As early as July, we pointed out the increasingly likely endgame in Europe with regard to the EFSF and centralizing/concentrating credit risk. Well sure enough, sovereign risk has risen dramatically for Germany (among many others obviously) as traders realized standing on the shoulders of giants does nothing but push them further into the dirt. What is becoming more worrisome, and dramatically escalating, is the rise in sovereign CDS relative to government bond yields - or the so-called 'basis' - as it becomes ever more clear that government-bond-yield-by-mandate may not be as 'real' a measure of the risk-free rate as CDS.
Sovereign CDS are denominated in non-local currency - i.e. the spread not only accounts for the chance of technical default but also of a hyperinflationary revaluation of the currency. It is this fact that could make them a far more accurate indication of the real risk in government bond markets - far more so than government bond yields themselves as they remain largely under government or central bank mandate wherever we look.
This week saw German CDS pass Bund yields for the first time ever in the 5Y maturity. The 1 week change was over 3 standard deviations - the largest ever! Also notice the Swiss basis jumped when they announced their EUR-peg / implict devaluation 'effort' and how it has pulled back more in line with Germany in the last week or so.
What is notable from the upper chart is the close relationship between US, UK, and German 'CDS - Government Bond Yield' 'Basis'. It seems interestingly coincidental that their bases has tracked each other so closely over the last few years as their government bond yields have varied so differently.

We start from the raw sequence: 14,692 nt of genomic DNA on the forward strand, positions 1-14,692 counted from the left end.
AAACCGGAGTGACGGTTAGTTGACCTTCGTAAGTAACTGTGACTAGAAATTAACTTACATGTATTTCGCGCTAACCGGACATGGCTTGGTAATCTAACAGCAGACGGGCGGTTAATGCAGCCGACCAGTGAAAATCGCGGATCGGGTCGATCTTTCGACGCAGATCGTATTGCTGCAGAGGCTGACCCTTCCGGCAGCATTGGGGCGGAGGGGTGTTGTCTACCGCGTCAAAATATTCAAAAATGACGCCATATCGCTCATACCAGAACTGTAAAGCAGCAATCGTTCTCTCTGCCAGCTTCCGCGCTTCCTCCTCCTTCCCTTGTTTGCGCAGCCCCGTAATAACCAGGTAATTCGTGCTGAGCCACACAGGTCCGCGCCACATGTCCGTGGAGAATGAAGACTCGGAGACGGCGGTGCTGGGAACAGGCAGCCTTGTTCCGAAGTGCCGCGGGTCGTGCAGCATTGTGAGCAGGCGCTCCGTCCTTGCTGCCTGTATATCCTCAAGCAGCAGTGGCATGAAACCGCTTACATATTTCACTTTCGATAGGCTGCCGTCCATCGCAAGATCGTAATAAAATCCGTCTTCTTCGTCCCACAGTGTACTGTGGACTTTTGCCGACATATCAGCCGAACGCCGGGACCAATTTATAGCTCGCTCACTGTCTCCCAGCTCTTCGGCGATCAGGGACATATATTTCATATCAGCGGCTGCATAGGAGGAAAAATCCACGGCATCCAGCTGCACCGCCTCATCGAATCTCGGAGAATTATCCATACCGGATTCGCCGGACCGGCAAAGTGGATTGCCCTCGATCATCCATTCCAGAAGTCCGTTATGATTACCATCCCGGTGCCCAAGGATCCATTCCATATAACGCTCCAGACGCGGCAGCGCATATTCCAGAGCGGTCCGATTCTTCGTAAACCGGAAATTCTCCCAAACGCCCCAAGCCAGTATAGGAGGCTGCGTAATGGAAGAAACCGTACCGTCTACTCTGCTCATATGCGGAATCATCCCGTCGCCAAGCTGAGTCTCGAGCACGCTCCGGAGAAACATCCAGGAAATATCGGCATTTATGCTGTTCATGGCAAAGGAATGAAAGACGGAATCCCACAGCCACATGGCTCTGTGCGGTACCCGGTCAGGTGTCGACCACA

Japan is clearly the most worrisome as CDS appears to price for significantly higher chance of default (or by implication devaluation of the JPY).
China is now starting to catch up the rest of the world after breaking away from it during QE2. China's overnight move in sovereign protection was extreme to say the least - last night's move was well over 3 standard deviations for the CDS alone and the basis jumped dramatically - perhaps the trade of the year will be a China Sovereign basis trade?
The bottom line is that CDS markets potentially offer more insight into the market's perception of 'risk-free' government bond risk (yes we see the irony) as it implicitly reflects both default risk and currency devaluation risk (or in extreme hyperinflation). In an era where governments and central banks spend all day buying back their own debt or managing their own maturity schedule/funding with fiat currency, perhaps following the CDS market is a cleaner way of thinking about 'risk-free' and the basis provides clarity on how much that 'risk-free-ness' is changing.